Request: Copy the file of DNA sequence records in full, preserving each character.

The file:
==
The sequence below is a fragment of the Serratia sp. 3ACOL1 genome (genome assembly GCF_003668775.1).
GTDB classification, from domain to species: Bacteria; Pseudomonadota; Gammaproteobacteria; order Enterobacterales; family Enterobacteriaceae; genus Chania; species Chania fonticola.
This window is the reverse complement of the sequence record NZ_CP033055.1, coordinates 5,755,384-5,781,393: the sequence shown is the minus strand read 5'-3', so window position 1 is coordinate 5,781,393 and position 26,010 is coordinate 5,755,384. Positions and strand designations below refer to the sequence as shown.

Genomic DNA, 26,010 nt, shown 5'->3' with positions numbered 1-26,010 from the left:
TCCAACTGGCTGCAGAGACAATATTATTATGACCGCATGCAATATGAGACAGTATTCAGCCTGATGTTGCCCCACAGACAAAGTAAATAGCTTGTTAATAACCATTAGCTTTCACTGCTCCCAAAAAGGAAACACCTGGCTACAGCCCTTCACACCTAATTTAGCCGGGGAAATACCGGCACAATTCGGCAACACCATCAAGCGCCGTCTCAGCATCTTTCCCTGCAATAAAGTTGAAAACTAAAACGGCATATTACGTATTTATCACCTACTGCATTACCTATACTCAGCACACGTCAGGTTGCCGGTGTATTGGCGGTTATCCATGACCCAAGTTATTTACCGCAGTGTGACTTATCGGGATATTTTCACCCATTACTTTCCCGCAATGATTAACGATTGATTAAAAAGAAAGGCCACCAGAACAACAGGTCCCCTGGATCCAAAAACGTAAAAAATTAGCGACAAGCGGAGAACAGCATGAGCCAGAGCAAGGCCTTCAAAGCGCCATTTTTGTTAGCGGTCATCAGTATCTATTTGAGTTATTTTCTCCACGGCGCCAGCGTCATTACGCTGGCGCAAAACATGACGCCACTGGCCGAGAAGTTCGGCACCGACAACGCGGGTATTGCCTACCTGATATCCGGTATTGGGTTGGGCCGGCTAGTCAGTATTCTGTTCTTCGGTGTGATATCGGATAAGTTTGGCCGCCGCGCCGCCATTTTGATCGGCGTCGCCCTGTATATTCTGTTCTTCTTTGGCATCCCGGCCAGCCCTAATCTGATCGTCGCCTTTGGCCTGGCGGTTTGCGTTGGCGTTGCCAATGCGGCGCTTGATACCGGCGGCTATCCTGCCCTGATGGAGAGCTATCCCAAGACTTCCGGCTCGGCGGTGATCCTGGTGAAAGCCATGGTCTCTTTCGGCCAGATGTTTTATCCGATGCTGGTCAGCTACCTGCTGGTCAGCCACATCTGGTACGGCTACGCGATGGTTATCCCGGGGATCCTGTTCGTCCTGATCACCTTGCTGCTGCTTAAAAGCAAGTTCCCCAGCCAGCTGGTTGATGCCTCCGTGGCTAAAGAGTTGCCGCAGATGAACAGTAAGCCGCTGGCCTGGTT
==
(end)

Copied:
The sequence below is a fragment of the Serratia sp. 3ACOL1 genome (genome assembly GCF_003668775.1).
GTDB classification, from domain to species: Bacteria; Pseudomonadota; Gammaproteobacteria; order Enterobacterales; family Enterobacteriaceae; genus Chania; species Chania fonticola.
This window is the reverse complement of the sequence record NZ_CP033055.1, coordinates 5,755,384-5,781,393: the sequence shown is the minus strand read 5'-3', so window position 1 is coordinate 5,781,393 and position 26,010 is coordinate 5,755,384. Positions and strand designations below refer to the sequence as shown.

Genomic DNA, 26,010 nt, shown 5'->3' with positions numbered 1-26,010 from the left:
TCCAACTGGCTGCAGAGACAATATTATTATGACCGCATGCAATATGAGACAGTATTCAGCCTGATGTTGCCCCACAGACAAAGTAAATAGCTTGTTAATAACCATTAGCTTTCACTGCTCCCAAAAAGGAAACACCTGGCTACAGCCCTTCACACCTAATTTAGCCGGGGAAATACCGGCACAATTCGGCAACACCATCAAGCGCCGTCTCAGCATCTTTCCCTGCAATAAAGTTGAAAACTAAAACGGCATATTACGTATTTATCACCTACTGCATTACCTATACTCAGCACACGTCAGGTTGCCGGTGTATTGGCGGTTATCCATGACCCAAGTTATTTACCGCAGTGTGACTTATCGGGATATTTTCACCCATTACTTTCCCGCAATGATTAACGATTGATTAAAAAGAAAGGCCACCAGAACAACAGGTCCCCTGGATCCAAAAACGTAAAAAATTAGCGACAAGCGGAGAACAGCATGAGCCAGAGCAAGGCCTTCAAAGCGCCATTTTTGTTAGCGGTCATCAGTATCTATTTGAGTTATTTTCTCCACGGCGCCAGCGTCATTACGCTGGCGCAAAACATGACGCCACTGGCCGAGAAGTTCGGCACCGACAACGCGGGTATTGCCTACCTGATATCCGGTATTGGGTTGGGCCGGCTAGTCAGTATTCTGTTCTTCGGTGTGATATCGGATAAGTTTGGCCGCCGCGCCGCCATTTTGATCGGCGTCGCCCTGTATATTCTGTTCTTCTTTGGCATCCCGGCCAGCCCTAATCTGATCGTCGCCTTTGGCCTGGCGGTTTGCGTTGGCGTTGCCAATGCGGCGCTTGATACCGGCGGCTATCCTGCCCTGATGGAGAGCTATCCCAAGACTTCCGGCTCGGCGGTGATCCTGGTGAAAGCCATGGTCTCTTTCGGCCAGATGTTTTATCCGATGCTGGTCAGCTACCTGCTGGTCAGCCACATCTGGTACGGCTACGCGATGGTTATCCCGGGGATCCTGTTCGTCCTGATCACCTTGCTGCTGCTTAAAAGCAAGTTCCCCAGCCAGCTGGTTGATGCCTCCGTGGCTAAAGAGTTGCCGCAGATGAACAGTAAGCCGCTGGCCTGGTT